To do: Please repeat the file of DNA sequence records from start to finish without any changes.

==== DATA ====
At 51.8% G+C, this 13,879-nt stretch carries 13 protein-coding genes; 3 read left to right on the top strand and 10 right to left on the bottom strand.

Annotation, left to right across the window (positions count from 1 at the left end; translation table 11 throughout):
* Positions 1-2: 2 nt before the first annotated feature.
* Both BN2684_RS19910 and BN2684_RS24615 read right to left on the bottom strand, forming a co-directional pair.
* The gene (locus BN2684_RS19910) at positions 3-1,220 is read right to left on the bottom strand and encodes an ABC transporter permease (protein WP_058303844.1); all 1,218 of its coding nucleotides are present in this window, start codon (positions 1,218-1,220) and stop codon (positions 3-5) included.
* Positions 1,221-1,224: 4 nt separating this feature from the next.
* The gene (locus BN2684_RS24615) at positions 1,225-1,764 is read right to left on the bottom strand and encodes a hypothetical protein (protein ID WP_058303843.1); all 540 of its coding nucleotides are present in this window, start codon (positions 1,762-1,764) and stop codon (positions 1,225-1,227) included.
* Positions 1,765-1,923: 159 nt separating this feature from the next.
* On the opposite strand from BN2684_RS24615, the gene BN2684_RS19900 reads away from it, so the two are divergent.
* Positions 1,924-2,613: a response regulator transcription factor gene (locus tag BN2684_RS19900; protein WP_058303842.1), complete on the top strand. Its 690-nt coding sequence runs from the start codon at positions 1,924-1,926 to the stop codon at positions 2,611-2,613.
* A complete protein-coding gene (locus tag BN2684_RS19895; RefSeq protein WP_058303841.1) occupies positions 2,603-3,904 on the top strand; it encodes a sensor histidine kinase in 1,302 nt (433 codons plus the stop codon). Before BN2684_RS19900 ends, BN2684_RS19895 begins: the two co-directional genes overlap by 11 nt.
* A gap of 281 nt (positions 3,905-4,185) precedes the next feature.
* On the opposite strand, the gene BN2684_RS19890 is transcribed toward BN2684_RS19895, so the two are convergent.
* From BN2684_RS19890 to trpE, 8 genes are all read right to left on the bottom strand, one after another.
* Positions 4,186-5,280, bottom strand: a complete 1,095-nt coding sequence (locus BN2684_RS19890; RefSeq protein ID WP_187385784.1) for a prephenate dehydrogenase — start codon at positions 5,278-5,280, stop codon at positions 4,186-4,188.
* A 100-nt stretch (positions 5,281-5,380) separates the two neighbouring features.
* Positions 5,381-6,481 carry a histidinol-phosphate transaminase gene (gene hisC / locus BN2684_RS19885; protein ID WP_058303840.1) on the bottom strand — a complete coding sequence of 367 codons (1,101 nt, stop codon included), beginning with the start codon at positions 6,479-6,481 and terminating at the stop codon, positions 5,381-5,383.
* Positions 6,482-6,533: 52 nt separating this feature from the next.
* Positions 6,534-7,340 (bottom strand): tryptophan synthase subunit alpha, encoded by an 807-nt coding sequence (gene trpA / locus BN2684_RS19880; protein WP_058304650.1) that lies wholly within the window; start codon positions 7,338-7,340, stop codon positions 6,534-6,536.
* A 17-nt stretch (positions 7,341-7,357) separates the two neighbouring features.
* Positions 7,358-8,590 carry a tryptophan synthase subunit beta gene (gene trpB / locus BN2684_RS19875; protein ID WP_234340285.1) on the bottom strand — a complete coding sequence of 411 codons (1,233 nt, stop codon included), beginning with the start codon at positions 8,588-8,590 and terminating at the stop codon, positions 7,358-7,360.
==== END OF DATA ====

At 51.8% G+C, this 13,879-nt stretch carries 13 protein-coding genes; 3 read left to right on the top strand and 10 right to left on the bottom strand.

Annotation, left to right across the window (positions count from 1 at the left end; translation table 11 throughout):
* Positions 1-2: 2 nt before the first annotated feature.
* Both BN2684_RS19910 and BN2684_RS24615 read right to left on the bottom strand, forming a co-directional pair.
* The gene (locus BN2684_RS19910) at positions 3-1,220 is read right to left on the bottom strand and encodes an ABC transporter permease (protein WP_058303844.1); all 1,218 of its coding nucleotides are present in this window, start codon (positions 1,218-1,220) and stop codon (positions 3-5) included.
* Positions 1,221-1,224: 4 nt separating this feature from the next.
* The gene (locus BN2684_RS24615) at positions 1,225-1,764 is read right to left on the bottom strand and encodes a hypothetical protein (protein ID WP_058303843.1); all 540 of its coding nucleotides are present in this window, start codon (positions 1,762-1,764) and stop codon (positions 1,225-1,227) included.
* Positions 1,765-1,923: 159 nt separating this feature from the next.
* On the opposite strand from BN2684_RS24615, the gene BN2684_RS19900 reads away from it, so the two are divergent.
* Positions 1,924-2,613: a response regulator transcription factor gene (locus tag BN2684_RS19900; protein WP_058303842.1), complete on the top strand. Its 690-nt coding sequence runs from the start codon at positions 1,924-1,926 to the stop codon at positions 2,611-2,613.
* A complete protein-coding gene (locus tag BN2684_RS19895; RefSeq protein WP_058303841.1) occupies positions 2,603-3,904 on the top strand; it encodes a sensor histidine kinase in 1,302 nt (433 codons plus the stop codon). Before BN2684_RS19900 ends, BN2684_RS19895 begins: the two co-directional genes overlap by 11 nt.
* A gap of 281 nt (positions 3,905-4,185) precedes the next feature.
* On the opposite strand, the gene BN2684_RS19890 is transcribed toward BN2684_RS19895, so the two are convergent.
* From BN2684_RS19890 to trpE, 8 genes are all read right to left on the bottom strand, one after another.
* Positions 4,186-5,280, bottom strand: a complete 1,095-nt coding sequence (locus BN2684_RS19890; RefSeq protein ID WP_187385784.1) for a prephenate dehydrogenase — start codon at positions 5,278-5,280, stop codon at positions 4,186-4,188.
* A 100-nt stretch (positions 5,281-5,380) separates the two neighbouring features.
* Positions 5,381-6,481 carry a histidinol-phosphate transaminase gene (gene hisC / locus BN2684_RS19885; protein ID WP_058303840.1) on the bottom strand — a complete coding sequence of 367 codons (1,101 nt, stop codon included), beginning with the start codon at positions 6,479-6,481 and terminating at the stop codon, positions 5,381-5,383.
* Positions 6,482-6,533: 52 nt separating this feature from the next.
* Positions 6,534-7,340 (bottom strand): tryptophan synthase subunit alpha, encoded by an 807-nt coding sequence (gene trpA / locus BN2684_RS19880; protein WP_058304650.1) that lies wholly within the window; start codon positions 7,338-7,340, stop codon positions 6,534-6,536.
* A 17-nt stretch (positions 7,341-7,357) separates the two neighbouring features.
* Positions 7,358-8,590 carry a tryptophan synthase subunit beta gene (gene trpB / locus BN2684_RS19875; protein ID WP_234340285.1) on the bottom strand — a complete coding sequence of 411 codons (1,233 nt, stop codon included), beginning with the start codon at positions 8,588-8,590 and terminating at the stop codon, positions 7,358-7,360.